What Everyone Gets Wrong About The Wild West

Like many eras of history, there are many misconceptions about how life in the Wild West worked. While it may have been just two hundred years ago, our lifestyles and technology have changed in dramatic ways during that short time. Throw in the golden era of Wild West filmmaking, and you start to see similar misconceptions to those that exist about older historical eras.

The Wild West’s Tumbleweed Problem

Also known as the American Frontier or the Old West, the Wild West is a vague period of history that technically starts in the 1700s and ends in the early 1900s, before 1914. That said, most Wild West media focuses on the mid-1800s, in newly settled areas following the Louisiana Purchase and the Californian Gold Rush further west.

That’s why the genre is dominated by sweeping plains and hot deserts, populated by prospectors and drifters all out for their next big score. Westerns had a lot of sway culturally, particularly in the 1950s movie scene. Even today, online industries like iGaming use the Wild West as a theme. Games use different themes, many from history, resulting in those like Silver Bullet Bandit Cash Collect. For as long as Wild West imagery brings people in, it’ll continue to be used as a way to market stories and other forms of entertainment.

Outside of cowboy regalia, the rolling tumbleweed is probably the most iconic Wild West image. Fans may be forgiven for thinking that tumbleweed is just a plant with spectacular timing, though the reality is worse. Tumbleweed is actually something that Westerns got right for once, it’s the audience who gets them wrong. Used in a Western’s most tense moments, the prevalence of tumbleweed in every Wild West town may seem comical on the face of it, but viewers are underestimating how invasive they are. After being brought to the region, tumbleweeds have caused a lot of problems for Americans, even being heavily controlled today.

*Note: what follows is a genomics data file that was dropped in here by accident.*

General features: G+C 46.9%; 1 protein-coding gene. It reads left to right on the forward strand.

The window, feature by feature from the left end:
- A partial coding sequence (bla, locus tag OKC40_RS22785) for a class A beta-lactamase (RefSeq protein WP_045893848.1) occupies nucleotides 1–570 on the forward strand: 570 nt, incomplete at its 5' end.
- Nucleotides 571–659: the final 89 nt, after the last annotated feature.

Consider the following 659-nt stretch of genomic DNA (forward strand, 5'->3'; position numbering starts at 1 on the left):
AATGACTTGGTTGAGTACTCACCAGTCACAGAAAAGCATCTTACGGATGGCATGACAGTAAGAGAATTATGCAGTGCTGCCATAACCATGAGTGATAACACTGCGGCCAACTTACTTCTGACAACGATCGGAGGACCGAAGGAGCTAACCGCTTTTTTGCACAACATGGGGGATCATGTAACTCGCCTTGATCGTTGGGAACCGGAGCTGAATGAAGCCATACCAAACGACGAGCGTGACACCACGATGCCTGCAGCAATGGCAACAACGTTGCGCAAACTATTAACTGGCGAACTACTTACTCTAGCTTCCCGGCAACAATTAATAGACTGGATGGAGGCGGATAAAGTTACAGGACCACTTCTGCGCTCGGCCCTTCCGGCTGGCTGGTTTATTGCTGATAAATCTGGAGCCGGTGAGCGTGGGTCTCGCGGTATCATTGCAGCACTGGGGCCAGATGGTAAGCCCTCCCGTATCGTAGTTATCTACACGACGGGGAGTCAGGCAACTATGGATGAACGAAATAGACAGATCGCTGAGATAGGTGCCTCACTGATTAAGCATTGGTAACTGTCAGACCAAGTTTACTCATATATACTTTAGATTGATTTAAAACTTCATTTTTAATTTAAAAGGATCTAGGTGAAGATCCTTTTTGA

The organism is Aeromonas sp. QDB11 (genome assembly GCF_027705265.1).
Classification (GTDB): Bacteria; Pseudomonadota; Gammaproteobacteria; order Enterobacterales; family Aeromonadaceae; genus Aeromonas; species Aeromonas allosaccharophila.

Pistoleros, Not Gunslingers

Since the Wild West had become a popular movie genre, there are several things that were written into scripts and then applied retroactively. For example, the term gunslinger can be traced back to Drag Harlan, which was a 1920 movie. The term wasn’t used by those in the Wild West, not by the cowboys themselves or those writing about them. Just like how Vikings weren’t actually called Vikings, gunslingers weren’t called gunslingers.

Instead, a variety of other terms were used. Gunmen and gunfighter are more time-appropriate terms that we still see today. There’s also shootist, though you don’t see that word around now. Lastly, those closer to the Mexican border were called pistoleros by Spanish speakers. Pistoleros means gunmen, not just pistol users, because another thing movies exaggerated is the cowboys love of revolvers. Repeaters and other two-handed rifles were far more commonly used.

Quick-Draw Holsters Arrived Later

The holster at the hip of a cowboy is another Wild West favorite. Unfortunately, the very earliest holsters resembling these were made in the 1920s. They also started out being used by US cavalry, not high plains drifters.
In the movies and pulp fiction novels, the hip holster secured at the thigh is an attractive prop because it allows for quick drawing. That’s where we run into our next problem – the sport of fast drawing reached its heights in the ‘50s, which you’ll remember is when Westerns were also at their most popular.

Both the holsters and fast drawing were not prevalent in the Wild West, which is to say that tense one-on-one duels were very rare. That Hollywood Western trope was inspired by two men – Wild Bill Hickok and Luke Short. Short’s duel was an unplanned, spontaneous event while Hickok’s duel, where he challenged his opponent by re-holstering his gun, elevated him to folk hero status near-instantly.